The Department of Labor best-interest proposal isn’t about best interest

Much of the discussion around the Department of Labor’s recently proposed retirement regulation focuses on the question of a “best interest standard” for financial advisors providing guidance to IRA holders and employees who participate in 401k plans.  But that’s not what the debate is really about. 

The financial services industry has long advocated for such a best interest standard when providing personalized investment advice. Congress in the Dodd-Frank Act, with the industry’s support, authorized the Securities and Exchange Commission (SEC) to develop such a standard. And FINRA, the congressional mandated self-regulatory organization that along with the SEC and the states regulates broker-dealers, has increasingly imposed such a standard through its rulemaking, guidance, examinations and arbitration policies. 

{mosads}In fact, the debate is not even about the language the DOL uses to define a best interest standard in its proposal. That in and of itself is something the industry and other regulators agree upon. 

Rather, the debate is about the next several hundreds of pages of conditions and prescriptions the DOL proposes in addition to the best interest standard.  These provisions both explicitly and implicitly limit the types of investments individuals may choose with their own money.

Further, the DOL seeks to establish new liabilities, on top of existing private rights of action. When combined with the operations and systems requirements, this new jeopardy of liability very likely would incentivize providers to transition many if not most clients from brokerage to fee based managed accounts in order to avoid the DOL’s burdensome new requirements on the brokerage model, which would result in investors effectively having to buy more services than they want or need, and thus at a higher cost.

As we have this debate it’s instructive to look at other jurisdictions where proposals similar to the DOL’s have been tried, most notably the United Kingdom. The UK put in place a rule known as the Retail Distribution Review (RDR) in 2013 that sought to address perceived conflicts related to investment advice by banning commission brokerage accounts for retail investors.  While the DOL proposal does not explicitly ban such accounts, its prescriptions could effectively do so.  

So what’s been the outcome of the UK RDR?  According to a survey commissioned by the UK Financial Conduct Authority (FCA), several advisors stopped providing retail services and many have instituted account minimums, with some requiring approximately $80,000 or more. Recent reports estimate that 11 million investors have been priced out of the market due to decreased willingness of both financial advisors to provide advisory services and consumers to pay increased advisory costs. The FCA chairman, during a 2014 executive session with the UK Parliament Treasury Select Committee, noted that the average cost of advice “weighs heavily” on those investors with less money to invest.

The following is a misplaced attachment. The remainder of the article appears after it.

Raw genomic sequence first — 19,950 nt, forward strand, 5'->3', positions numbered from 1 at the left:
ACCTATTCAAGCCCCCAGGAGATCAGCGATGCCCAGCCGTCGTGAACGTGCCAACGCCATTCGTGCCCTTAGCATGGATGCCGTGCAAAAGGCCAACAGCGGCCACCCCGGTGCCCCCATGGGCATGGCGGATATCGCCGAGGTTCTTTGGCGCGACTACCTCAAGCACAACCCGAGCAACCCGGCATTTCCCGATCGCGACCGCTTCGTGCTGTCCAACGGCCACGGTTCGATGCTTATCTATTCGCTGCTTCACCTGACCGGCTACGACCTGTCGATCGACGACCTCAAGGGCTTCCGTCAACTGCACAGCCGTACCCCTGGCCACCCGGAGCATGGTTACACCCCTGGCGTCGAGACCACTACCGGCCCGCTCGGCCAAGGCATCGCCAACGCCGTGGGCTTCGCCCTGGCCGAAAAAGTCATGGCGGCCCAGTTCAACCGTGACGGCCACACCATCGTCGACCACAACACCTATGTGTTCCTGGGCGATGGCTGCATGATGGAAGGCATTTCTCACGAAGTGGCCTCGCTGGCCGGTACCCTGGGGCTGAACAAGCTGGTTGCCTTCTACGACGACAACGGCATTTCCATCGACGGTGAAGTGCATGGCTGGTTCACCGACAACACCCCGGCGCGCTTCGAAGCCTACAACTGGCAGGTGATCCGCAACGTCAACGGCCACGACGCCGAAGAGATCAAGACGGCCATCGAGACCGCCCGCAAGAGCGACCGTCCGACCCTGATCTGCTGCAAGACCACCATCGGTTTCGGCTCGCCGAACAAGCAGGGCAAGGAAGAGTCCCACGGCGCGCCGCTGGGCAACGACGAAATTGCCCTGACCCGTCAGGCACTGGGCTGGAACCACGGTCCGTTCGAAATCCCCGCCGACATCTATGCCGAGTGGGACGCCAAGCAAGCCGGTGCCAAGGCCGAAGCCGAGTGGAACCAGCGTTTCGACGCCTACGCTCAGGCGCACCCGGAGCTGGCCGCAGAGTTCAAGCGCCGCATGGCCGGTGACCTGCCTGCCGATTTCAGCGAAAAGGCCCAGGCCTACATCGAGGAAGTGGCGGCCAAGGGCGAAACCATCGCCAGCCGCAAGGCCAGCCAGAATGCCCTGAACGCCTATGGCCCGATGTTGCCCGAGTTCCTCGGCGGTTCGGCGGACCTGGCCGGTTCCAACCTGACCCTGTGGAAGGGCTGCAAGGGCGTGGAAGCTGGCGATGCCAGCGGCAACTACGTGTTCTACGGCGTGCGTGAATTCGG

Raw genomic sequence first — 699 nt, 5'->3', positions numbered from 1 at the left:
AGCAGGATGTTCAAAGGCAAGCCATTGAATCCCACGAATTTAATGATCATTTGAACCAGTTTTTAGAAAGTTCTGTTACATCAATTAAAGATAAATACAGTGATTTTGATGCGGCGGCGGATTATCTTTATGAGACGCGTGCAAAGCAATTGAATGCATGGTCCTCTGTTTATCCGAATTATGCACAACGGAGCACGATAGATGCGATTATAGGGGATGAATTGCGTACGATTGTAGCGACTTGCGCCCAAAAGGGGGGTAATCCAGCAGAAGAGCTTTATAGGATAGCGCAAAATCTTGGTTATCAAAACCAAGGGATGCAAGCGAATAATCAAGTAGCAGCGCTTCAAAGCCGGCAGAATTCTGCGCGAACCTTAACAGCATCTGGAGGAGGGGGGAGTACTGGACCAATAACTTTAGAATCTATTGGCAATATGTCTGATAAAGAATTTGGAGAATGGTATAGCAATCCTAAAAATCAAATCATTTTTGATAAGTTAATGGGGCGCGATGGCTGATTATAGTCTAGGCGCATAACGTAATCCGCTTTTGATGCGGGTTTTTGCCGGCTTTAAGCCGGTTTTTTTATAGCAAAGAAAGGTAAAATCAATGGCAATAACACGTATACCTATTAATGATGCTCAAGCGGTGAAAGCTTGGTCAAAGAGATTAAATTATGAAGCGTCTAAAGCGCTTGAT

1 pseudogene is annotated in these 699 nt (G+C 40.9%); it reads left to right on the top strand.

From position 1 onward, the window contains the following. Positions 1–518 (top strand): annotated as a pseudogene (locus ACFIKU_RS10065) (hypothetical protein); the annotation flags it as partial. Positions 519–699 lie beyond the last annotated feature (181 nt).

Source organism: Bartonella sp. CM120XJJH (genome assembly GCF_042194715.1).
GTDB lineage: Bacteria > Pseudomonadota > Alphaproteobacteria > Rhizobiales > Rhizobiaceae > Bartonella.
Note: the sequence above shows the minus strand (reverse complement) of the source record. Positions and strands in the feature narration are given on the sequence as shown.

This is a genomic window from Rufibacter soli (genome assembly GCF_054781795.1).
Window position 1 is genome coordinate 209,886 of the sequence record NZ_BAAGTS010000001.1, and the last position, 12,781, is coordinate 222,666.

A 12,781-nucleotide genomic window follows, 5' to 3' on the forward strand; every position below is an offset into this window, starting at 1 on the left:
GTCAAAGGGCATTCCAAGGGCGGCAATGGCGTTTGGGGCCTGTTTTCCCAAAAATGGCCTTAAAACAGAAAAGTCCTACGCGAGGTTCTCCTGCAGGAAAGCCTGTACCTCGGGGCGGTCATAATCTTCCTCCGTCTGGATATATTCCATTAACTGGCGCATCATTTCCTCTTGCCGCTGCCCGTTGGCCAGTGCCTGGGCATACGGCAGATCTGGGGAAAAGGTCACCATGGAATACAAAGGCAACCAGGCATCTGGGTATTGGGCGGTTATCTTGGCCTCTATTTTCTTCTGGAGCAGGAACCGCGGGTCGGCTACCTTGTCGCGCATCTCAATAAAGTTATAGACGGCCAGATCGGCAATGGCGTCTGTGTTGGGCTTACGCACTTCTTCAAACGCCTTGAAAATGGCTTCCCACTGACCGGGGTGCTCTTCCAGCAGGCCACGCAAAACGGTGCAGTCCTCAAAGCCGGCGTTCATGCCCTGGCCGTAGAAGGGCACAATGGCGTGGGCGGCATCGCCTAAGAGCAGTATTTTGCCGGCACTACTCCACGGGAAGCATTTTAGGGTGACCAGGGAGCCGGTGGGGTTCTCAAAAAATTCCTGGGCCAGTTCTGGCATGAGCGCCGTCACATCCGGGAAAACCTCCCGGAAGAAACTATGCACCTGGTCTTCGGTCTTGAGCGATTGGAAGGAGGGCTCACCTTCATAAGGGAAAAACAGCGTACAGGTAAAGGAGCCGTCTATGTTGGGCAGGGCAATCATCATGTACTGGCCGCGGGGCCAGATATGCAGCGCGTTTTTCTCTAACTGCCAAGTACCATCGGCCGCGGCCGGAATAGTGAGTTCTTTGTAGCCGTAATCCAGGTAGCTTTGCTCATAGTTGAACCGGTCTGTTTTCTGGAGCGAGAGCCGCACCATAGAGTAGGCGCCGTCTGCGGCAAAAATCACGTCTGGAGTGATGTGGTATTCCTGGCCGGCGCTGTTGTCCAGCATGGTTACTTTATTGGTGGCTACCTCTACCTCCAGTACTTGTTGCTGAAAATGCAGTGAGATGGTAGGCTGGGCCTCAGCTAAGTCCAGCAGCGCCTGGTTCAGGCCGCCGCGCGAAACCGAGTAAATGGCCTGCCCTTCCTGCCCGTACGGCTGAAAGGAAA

Yet the facts show that, just as we saw in the UK, the DOL’s proposal could well result in fewer Americans having access to the advice they need to save for retirement. The DOL, in its analysis of the 2011 final rule implementing the investment advice provision of the Pension Protection Act, found that financial losses from investing mistakes likely amounted to more than $114 billion in 2010.

However, the DOL’s new, complicated regulation – while well-intended – does not support this well-established reality; it risks reducing many investors’ access to meaningful guidance and education while unnecessarily raising their costs. This is particularly troublesome for low to middle-income savers who rely heavily on the brokerage model. Currently, 98 percent of IRA investors with less than $25,000 are in brokerage relationships. 

The bottom line is that we all agree that we should establish a best interests standard, and in many ways we’re already headed there.  The standard should apply across the entire retail market, not just the tax deferred retirement market.  The DOL proposal’s prescriptions and conditions – separate and apart from the best interest standard – create a myriad of new requirements and systems that will make the process of helping American savers prepare for retirement far too complex to implement without causing undue harm. In the end, the very same investors the DOL seeks to protect could inadvertently be harmed with limited choices, less access to retirement advice, and higher costs.

Bentsen is the president and CEO of the Securities Industry and Financial Markets Association (SIFMA). He served in the House from 1995–2003.


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